Develop responsible students through engaged research and community partnerships

 

 

COMMENT

The University of Pretoria (UP) designated October as the month of social responsibility. The aim was to raise awareness about the positive work achieved by universities through social responsibility and community partnerships. These projects and programmes mobilise the expertise and resources of universities to address the myriad challenges facing our society.

At the same time it is about educating students to be socially responsive, active citizens and leaders working for positive change. A university education needs to be focused on knowledge as a catalyst for social, environmental and economic innovation and change for the benefit of the whole society. Several universities in South Africa stand out for this.

At UP, 30 000 of our students this year — 45% of our total number of students — are directly involved in community projects and practical work as part of their curriculum. And more than 126 of our student organisations are involved in voluntary social responsibility projects.

One of the projects in which several of our disciplines are involved is Pathways Out of Homelessness. Our researchers and partners are doing research with homeless people in Pretoria’s inner city suburbs to understand their complex realities. The research is designed to improve policy, budget and practices in dealing with the growing problem of homelessness.

It’s called engaged research because it is not conducted about people, it is conducted with them. In this project, current and formerly homeless people, including students, older people and those afflicted with mental illness, are research participants and fieldworkers. They receive training and are paid. They collect and interpret the data with our researchers.


Community engagement and social responsibility is not an “add on”; it is a core role and responsibility of higher education. European Union and Asian countries made legal provision in 2015 that all universities in member countries have to be involved in community engagement, and they regard UP as a world leader in this approach and seek out the university’s experience. Currently, UP is the only African university on the global University Social Responsiveness Network — an international group of the top 15 universities in the world in this field — and is represented on the Talloires Network: international associations of universities committed to strengthening the civic roles and social responsibilities of higher education.

The QS World University Rankings recognise the importance of this, and have developed the QS Stars rating to advance an empirical understanding of community engagement and social responsibility, and how universities can and should be implementing actionable progress. The QS Report states that social responsibility is best understood as the idea that organisations, institutions and individuals have an obligation to act for the benefit of society.

The University of Pretoria sees itself as an anchor institution in its communities, with a direct effect on the local economy, the safety and security, wellbeing and sustainability of our people and environment.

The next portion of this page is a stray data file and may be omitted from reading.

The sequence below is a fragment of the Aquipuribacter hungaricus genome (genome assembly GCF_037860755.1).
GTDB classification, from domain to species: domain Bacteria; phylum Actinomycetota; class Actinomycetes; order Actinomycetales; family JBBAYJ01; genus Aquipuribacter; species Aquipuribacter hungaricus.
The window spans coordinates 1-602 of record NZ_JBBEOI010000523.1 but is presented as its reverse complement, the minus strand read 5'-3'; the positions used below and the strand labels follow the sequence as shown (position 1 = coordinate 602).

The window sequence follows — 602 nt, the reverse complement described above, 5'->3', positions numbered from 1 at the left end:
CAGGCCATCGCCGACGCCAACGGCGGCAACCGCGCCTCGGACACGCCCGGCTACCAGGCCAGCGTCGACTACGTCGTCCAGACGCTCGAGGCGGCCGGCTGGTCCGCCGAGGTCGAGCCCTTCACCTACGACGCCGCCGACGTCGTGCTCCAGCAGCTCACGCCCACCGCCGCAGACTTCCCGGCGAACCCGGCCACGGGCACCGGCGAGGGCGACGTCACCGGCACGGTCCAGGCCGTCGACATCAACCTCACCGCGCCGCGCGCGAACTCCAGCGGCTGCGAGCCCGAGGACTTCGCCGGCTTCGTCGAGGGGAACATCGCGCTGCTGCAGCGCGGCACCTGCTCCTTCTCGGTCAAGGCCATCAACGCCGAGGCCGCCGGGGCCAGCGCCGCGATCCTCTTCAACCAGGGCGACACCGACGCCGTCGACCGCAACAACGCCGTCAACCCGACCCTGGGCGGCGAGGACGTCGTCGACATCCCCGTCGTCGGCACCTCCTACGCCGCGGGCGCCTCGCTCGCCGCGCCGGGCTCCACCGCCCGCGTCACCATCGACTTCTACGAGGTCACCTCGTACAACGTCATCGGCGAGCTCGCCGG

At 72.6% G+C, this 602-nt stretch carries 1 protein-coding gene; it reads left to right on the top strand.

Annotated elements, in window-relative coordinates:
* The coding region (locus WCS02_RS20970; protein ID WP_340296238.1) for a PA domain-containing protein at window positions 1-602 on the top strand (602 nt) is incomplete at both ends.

For example, Viva Village in Mamelodi’s Alaska township is a multi- and transdisciplinary community engagement hub in which all faculties are involved, including psychology, social work, geology, engineering, health sciences (medicine, nursing, occupational therapy, physiotherapy, nutrition and radiology). They work together with residents, healthcare workers and clinics to provide a holistic service. The same is done in Zama-Zama and Plastic View informal settlements, and at the Pop-Up Clinic of Salvokop. The faculties identify common health issues and address these — from improving hearing through the 3D-printed middle ear transplants innovated at UP to addiction treatment, sustainable agriculture and affordable nutrition.

The university has several programmes with high schools in disadvantaged areas to ensure that greater numbers of matrics can attend higher education institutions. UP’s students contribute to this through the Tuks Leadership and Individual Programme. This is a student-run, nonprofit initiative that works with promising learners from four under-resourced Pretoria schools. The primary goal is to get them into a tertiary institution. The initiative has a five-tier programme that involves learners during their entire high school career. The five areas are: leadership development and mentorship; academic support and tutoring; financial education and bursary support; human development, as well as application support.

In addition, veterinary students are involved in rural vaccination stations; occupational therapy students work with parents and toddlers on the importance of play in children’s development, not only as toddlers but also for their future when they go to school.

The university has some of the brightest minds using their skills to find solutions for society’s problems and to advance new ways of being. They are committed to social justice and sustainable growth; to Earth-friendly initiatives that give back to the planet. The university is acutely aware that people’s actions today have a ripple effect on our collective wellbeing and future.

Professor Tawana Kupe is the vice-chancellor of the University of Pretoria

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